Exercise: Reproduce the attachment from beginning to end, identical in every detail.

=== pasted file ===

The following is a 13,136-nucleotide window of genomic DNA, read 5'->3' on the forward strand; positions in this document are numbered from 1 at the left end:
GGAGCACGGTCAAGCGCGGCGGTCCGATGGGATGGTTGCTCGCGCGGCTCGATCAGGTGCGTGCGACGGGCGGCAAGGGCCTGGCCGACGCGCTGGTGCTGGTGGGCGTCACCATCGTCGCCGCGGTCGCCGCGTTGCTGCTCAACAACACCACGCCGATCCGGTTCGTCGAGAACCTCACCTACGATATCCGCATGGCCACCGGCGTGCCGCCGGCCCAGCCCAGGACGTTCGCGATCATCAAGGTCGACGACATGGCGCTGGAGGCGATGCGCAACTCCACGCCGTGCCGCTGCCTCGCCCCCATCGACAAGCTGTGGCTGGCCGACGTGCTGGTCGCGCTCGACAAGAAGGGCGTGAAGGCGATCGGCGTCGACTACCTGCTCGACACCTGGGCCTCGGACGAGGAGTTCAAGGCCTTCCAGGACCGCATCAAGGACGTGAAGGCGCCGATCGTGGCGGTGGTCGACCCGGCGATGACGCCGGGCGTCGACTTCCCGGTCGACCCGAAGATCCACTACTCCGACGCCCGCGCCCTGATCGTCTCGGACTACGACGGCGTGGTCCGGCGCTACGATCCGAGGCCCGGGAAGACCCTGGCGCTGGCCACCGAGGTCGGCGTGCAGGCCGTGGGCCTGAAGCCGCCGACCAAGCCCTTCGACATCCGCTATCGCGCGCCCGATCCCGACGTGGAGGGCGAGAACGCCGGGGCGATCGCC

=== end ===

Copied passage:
The following is a 13,136-nucleotide window of genomic DNA, read 5'->3' on the forward strand; positions in this document are numbered from 1 at the left end:
GGAGCACGGTCAAGCGCGGCGGTCCGATGGGATGGTTGCTCGCGCGGCTCGATCAGGTGCGTGCGACGGGCGGCAAGGGCCTGGCCGACGCGCTGGTGCTGGTGGGCGTCACCATCGTCGCCGCGGTCGCCGCGTTGCTGCTCAACAACACCACGCCGATCCGGTTCGTCGAGAACCTCACCTACGATATCCGCATGGCCACCGGCGTGCCGCCGGCCCAGCCCAGGACGTTCGCGATCATCAAGGTCGACGACATGGCGCTGGAGGCGATGCGCAACTCCACGCCGTGCCGCTGCCTCGCCCCCATCGACAAGCTGTGGCTGGCCGACGTGCTGGTCGCGCTCGACAAGAAGGGCGTGAAGGCGATCGGCGTCGACTACCTGCTCGACACCTGGGCCTCGGACGAGGAGTTCAAGGCCTTCCAGGACCGCATCAAGGACGTGAAGGCGCCGATCGTGGCGGTGGTCGACCCGGCGATGACGCCGGGCGTCGACTTCCCGGTCGACCCGAAGATCCACTACTCCGACGCCCGCGCCCTGATCGTCTCGGACTACGACGGCGTGGTCCGGCGCTACGATCCGAGGCCCGGGAAGACCCTGGCGCTGGCCACCGAGGTCGGCGTGCAGGCCGTGGGCCTGAAGCCGCCGACCAAGCCCTTCGACATCCGCTATCGCGCGCCCGATCCCGACGTGGAGGGCGAGAACGCCGGGGCGATCGCC